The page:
Two articles by The Star, “Teacher’s lesson leads to ‘child molester’ arrest” (14/08/2012, p.2) and“Teen jailed for savage murder of black man” (16/08/2012 p.7) share a GLAD for protecting the identities of children in vulnerable circumstances.
The first article, “Teacher’s lesson leads to ‘child molester’ arrest” reported on a teacher whose lesson on sexual abuse, led to one of his pupils confiding in him about a neighbour who had molested her on several occasions. Following thorough investigations, it was later revealed that the accused neighbour had indeed been molesting children in the neighbourhood when they came to visit his daughter – whom he had also been sexually abusing, and was consequently arrested.
The article mentions that ‘Neither the child nor the mother can be named, to protect their identities.’ which deserves special commendation as it shows an awareness, on the journalist’s part, that abused children need protection, even through their connections – such as their mothers, schools and teachers.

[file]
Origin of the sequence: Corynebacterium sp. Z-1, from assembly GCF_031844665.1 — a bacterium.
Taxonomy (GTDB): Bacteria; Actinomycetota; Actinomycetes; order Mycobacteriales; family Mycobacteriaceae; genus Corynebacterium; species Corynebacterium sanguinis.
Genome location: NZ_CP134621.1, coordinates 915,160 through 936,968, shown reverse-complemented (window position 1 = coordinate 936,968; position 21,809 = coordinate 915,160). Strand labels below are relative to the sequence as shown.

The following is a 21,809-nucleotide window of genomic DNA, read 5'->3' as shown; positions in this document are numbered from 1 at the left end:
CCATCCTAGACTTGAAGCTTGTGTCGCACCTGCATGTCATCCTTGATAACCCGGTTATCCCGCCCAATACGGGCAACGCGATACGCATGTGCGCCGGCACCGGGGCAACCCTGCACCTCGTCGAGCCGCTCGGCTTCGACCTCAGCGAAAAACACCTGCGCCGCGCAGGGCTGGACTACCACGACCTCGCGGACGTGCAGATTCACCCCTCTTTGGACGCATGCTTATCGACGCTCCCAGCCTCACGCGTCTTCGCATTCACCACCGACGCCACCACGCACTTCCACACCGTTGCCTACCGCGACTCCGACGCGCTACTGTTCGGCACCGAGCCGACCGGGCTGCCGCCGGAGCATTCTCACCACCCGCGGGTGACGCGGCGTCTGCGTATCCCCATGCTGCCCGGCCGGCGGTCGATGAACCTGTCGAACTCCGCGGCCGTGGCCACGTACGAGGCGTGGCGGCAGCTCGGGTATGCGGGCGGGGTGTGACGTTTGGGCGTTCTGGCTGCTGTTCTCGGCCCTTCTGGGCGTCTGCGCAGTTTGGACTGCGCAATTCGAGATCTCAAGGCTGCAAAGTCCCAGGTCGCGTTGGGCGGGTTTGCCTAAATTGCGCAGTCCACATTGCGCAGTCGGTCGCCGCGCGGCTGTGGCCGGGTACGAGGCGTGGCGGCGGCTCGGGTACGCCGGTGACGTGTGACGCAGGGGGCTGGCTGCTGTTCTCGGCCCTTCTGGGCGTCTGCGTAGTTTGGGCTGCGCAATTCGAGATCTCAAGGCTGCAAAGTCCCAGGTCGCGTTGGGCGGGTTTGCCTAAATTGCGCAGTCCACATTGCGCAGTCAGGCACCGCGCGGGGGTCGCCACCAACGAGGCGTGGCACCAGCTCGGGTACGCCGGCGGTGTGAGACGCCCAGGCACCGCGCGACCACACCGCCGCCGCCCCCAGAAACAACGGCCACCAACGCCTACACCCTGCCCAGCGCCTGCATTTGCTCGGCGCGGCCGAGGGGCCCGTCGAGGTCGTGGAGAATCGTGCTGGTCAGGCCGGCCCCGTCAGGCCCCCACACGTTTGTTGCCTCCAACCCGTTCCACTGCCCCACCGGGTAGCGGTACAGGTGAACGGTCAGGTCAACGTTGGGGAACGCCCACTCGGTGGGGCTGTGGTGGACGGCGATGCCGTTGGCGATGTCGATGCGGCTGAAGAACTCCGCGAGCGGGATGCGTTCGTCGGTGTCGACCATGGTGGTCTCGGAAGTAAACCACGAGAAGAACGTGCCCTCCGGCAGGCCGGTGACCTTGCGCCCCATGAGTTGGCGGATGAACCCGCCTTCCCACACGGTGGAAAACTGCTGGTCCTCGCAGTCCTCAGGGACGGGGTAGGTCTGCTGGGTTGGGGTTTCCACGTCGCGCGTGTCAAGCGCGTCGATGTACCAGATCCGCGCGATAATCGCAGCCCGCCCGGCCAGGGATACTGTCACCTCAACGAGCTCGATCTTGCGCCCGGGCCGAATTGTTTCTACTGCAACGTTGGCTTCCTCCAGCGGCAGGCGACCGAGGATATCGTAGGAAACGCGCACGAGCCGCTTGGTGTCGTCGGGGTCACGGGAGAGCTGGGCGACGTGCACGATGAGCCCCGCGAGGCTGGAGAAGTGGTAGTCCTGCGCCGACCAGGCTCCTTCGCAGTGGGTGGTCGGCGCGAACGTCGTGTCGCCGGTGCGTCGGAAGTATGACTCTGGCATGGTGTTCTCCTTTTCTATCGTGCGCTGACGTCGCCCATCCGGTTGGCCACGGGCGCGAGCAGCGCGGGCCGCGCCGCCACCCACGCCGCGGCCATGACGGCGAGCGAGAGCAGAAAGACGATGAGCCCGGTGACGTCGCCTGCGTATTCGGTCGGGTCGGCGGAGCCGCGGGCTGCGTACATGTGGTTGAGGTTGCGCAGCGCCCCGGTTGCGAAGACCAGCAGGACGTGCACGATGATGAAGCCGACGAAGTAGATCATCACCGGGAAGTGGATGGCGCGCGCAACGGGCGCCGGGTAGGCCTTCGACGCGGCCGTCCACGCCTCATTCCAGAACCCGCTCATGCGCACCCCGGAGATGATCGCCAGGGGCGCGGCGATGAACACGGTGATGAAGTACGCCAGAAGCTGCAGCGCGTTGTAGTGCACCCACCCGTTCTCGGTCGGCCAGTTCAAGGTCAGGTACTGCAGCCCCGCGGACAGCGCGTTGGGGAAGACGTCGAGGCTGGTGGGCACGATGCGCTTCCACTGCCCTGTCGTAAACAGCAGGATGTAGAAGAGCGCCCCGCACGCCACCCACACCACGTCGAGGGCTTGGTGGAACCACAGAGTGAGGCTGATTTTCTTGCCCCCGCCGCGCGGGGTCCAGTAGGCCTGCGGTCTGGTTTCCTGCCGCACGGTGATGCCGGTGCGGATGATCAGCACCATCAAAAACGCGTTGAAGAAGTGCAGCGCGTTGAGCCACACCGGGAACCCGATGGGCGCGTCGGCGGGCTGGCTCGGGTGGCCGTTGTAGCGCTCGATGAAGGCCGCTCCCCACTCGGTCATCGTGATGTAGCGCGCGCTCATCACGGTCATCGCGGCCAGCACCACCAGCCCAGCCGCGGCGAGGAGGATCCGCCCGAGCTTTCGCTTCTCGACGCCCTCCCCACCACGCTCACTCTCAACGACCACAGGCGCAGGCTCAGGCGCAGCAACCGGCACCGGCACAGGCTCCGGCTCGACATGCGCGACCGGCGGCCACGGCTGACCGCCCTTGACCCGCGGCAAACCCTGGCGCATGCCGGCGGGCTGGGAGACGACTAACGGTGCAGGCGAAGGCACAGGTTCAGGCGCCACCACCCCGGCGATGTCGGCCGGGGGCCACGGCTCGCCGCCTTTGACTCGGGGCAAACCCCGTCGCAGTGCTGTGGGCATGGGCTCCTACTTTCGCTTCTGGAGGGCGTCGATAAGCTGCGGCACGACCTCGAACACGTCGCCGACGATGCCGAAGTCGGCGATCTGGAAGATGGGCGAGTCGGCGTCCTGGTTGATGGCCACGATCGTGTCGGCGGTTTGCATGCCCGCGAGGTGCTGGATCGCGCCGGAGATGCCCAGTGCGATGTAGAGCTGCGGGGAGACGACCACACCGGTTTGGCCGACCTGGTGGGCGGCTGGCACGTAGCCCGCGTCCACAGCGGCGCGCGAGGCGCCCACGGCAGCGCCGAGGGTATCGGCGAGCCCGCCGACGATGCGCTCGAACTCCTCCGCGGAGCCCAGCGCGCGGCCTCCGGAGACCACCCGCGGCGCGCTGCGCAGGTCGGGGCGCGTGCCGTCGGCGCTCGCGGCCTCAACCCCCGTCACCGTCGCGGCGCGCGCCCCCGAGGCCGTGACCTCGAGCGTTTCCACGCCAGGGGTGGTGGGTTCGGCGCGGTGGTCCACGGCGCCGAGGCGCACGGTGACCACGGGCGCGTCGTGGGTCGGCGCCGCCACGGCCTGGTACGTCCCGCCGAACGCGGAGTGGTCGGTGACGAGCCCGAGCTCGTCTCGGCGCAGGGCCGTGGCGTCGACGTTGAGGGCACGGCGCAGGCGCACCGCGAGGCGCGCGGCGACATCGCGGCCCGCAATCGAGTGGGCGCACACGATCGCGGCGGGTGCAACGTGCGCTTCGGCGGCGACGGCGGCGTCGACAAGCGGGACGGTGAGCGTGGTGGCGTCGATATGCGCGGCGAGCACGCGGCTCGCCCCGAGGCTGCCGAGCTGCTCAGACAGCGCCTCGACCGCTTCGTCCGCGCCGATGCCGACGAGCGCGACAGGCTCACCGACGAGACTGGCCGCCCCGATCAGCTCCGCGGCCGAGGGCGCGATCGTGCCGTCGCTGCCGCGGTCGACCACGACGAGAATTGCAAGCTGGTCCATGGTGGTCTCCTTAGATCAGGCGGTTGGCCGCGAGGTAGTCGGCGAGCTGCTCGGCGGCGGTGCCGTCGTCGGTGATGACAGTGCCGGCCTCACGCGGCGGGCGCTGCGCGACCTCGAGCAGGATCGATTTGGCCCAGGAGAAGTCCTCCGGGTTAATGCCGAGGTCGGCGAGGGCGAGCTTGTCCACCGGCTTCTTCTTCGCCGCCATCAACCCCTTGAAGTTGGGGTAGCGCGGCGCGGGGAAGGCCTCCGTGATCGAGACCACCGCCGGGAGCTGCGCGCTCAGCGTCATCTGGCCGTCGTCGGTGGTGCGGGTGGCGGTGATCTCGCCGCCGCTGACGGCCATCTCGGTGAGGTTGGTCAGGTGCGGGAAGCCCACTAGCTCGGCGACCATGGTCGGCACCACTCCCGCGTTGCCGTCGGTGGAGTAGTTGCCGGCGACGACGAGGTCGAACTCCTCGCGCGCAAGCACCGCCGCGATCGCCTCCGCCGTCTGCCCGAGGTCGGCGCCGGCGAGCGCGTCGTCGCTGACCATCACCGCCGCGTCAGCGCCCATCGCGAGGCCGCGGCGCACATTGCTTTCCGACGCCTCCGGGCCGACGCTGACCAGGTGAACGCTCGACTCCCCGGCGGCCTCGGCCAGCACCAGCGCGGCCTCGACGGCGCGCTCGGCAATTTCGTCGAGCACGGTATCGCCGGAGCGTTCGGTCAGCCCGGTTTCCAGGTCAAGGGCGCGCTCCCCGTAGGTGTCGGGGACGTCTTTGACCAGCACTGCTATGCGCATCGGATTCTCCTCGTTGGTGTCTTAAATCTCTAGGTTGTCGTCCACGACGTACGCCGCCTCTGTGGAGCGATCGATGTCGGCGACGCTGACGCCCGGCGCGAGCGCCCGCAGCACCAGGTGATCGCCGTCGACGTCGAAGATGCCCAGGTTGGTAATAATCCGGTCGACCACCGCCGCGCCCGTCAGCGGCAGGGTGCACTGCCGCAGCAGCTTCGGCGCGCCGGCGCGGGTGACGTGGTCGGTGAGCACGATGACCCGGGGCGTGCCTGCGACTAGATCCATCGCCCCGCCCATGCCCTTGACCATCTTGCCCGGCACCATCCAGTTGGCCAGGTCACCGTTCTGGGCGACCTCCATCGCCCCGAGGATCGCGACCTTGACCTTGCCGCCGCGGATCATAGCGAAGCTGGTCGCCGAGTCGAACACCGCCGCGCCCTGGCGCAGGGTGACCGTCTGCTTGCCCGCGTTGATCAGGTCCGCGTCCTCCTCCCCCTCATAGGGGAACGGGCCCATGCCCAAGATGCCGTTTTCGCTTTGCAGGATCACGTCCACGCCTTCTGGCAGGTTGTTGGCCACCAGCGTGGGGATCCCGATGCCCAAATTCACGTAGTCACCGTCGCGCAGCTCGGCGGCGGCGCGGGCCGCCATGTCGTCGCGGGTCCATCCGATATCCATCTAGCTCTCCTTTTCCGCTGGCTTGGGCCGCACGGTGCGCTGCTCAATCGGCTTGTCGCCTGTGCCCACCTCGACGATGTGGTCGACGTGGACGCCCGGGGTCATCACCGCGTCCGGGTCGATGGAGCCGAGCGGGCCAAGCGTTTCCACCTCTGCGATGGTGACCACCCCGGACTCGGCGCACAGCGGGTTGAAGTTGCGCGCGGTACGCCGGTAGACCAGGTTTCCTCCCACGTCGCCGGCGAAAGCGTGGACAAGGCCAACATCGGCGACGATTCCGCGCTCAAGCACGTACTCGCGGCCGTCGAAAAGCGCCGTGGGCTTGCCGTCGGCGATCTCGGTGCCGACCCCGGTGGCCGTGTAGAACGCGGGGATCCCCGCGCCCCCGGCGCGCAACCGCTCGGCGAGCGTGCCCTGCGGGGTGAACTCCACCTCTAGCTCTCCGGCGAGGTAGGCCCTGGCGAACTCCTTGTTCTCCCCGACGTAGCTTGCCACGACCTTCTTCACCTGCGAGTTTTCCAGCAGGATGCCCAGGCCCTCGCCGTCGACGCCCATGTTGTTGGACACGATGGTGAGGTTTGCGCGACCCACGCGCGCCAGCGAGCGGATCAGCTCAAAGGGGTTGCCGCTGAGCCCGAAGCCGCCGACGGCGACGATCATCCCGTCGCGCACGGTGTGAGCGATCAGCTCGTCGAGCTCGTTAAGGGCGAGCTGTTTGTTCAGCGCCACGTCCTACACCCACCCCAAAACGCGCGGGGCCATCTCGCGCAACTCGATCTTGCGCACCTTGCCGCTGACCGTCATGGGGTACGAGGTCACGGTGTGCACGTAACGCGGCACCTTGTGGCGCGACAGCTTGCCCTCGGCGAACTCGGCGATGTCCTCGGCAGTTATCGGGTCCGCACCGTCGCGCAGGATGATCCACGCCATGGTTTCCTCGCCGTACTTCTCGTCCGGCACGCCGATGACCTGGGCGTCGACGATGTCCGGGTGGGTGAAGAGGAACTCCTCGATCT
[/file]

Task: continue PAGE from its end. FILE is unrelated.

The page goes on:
Media Monitoring Africa (MMA) therefore commends the journalist, Botho Molosankwe, for protecting the identities of the abused children and in particular the child who confessed to the teacher by giving her a pseudonym.
The second article covers a court case involving a 17-year-old boy jailed for the murder of a 59-year-old man. The article reports that Johan – a pseudonym used by the journalist, Brendan Roane – was angry because the victim could not speak English and apparently insulted him.
MMA thus commends, Roane for upholding Section154 (3) of the Criminal Procedure Act1 by protecting the identity of the child involved in a court case.
Well done to The Star for protecting the identities of children involved in sensitive issues and in so doing promoting and respecting their rights to privacy.
1. Section 154 (3) of the Criminal Procedure Act states :” No person shall publish in any manner whatever information which reveals or may reveal the identity of the accused under the age of 18 years or of a witness at a criminal proceedings who is under the age of 18 years”. ↩